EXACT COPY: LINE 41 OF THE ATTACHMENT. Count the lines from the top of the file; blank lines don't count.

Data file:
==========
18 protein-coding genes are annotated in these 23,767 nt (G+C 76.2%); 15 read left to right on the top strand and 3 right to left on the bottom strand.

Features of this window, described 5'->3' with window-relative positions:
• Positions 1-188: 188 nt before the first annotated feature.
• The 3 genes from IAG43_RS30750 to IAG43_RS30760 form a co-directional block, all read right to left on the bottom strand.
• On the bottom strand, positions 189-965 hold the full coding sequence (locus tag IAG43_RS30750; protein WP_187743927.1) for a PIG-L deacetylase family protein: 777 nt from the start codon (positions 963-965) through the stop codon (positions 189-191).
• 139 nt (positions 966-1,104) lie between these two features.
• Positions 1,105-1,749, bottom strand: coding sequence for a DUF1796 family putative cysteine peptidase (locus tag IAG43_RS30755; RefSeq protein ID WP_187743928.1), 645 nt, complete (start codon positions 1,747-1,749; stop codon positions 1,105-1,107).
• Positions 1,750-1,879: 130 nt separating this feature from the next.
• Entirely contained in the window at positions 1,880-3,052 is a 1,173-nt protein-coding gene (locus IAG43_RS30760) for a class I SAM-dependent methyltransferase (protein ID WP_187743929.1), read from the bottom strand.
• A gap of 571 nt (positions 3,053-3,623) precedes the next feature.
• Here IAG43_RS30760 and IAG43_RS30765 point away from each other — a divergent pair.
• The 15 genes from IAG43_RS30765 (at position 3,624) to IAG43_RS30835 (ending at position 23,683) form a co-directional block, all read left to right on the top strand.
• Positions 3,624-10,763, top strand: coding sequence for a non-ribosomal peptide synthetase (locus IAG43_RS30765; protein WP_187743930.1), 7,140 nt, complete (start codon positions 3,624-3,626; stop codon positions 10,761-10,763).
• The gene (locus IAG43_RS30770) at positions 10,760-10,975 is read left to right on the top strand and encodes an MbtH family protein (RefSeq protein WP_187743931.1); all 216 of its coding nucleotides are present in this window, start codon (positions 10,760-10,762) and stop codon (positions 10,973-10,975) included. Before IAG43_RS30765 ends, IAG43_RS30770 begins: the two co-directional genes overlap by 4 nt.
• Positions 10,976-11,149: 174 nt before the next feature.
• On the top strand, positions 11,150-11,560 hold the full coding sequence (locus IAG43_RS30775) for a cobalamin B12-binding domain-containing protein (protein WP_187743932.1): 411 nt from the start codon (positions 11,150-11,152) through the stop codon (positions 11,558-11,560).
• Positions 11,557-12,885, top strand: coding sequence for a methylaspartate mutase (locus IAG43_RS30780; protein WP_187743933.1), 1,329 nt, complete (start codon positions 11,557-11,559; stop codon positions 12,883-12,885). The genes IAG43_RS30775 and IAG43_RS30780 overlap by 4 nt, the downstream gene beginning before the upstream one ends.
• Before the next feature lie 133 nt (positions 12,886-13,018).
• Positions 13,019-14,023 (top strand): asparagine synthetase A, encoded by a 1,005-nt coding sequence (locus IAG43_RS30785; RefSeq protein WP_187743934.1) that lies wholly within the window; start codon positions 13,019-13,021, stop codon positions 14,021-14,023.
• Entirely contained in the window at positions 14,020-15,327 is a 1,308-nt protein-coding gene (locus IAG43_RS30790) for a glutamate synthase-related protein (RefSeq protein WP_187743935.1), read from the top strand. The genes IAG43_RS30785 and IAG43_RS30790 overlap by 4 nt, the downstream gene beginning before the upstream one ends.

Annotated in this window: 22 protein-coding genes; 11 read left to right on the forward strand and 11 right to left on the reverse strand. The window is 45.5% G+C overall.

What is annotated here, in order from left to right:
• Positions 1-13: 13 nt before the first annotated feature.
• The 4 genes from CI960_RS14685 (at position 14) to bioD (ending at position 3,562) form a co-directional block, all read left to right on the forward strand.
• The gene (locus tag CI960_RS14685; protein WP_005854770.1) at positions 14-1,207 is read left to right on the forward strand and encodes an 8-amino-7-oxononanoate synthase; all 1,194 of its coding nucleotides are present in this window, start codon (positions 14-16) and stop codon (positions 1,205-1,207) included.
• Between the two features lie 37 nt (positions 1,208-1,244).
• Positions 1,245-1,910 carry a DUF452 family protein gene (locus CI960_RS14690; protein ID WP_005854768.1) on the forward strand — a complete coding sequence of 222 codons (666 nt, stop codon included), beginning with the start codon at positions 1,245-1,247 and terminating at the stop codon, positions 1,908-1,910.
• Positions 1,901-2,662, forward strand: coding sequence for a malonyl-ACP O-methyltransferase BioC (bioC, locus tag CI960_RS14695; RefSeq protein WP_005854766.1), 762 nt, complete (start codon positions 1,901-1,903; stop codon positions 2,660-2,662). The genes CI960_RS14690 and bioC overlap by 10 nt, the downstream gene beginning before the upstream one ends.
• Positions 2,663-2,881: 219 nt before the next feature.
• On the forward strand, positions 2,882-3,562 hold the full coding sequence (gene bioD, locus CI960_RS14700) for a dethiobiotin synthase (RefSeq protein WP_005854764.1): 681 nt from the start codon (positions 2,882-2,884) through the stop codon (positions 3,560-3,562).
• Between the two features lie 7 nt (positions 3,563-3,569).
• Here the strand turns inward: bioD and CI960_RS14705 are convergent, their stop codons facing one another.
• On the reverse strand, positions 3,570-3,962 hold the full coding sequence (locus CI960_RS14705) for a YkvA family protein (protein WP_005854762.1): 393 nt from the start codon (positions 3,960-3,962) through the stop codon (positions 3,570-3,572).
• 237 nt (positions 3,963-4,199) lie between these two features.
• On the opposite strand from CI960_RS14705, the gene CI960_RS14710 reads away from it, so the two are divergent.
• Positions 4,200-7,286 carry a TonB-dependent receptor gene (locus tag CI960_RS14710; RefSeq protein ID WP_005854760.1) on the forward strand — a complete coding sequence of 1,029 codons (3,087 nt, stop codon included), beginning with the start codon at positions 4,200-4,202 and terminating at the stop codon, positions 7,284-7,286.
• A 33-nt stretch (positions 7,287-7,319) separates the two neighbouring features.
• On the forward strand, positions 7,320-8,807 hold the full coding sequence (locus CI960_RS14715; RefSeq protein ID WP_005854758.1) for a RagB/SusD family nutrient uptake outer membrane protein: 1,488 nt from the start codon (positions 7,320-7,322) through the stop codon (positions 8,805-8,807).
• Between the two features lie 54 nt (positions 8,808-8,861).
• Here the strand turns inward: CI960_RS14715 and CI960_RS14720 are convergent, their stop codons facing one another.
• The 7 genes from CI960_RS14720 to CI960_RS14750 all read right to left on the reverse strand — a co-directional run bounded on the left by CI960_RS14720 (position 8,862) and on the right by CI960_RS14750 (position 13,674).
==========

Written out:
• The 7 genes from CI960_RS14720 to CI960_RS14750 all read right to left on the reverse strand — a co-directional run bounded on the left by CI960_RS14720 (position 8,862) and on the right by CI960_RS14750 (position 13,674).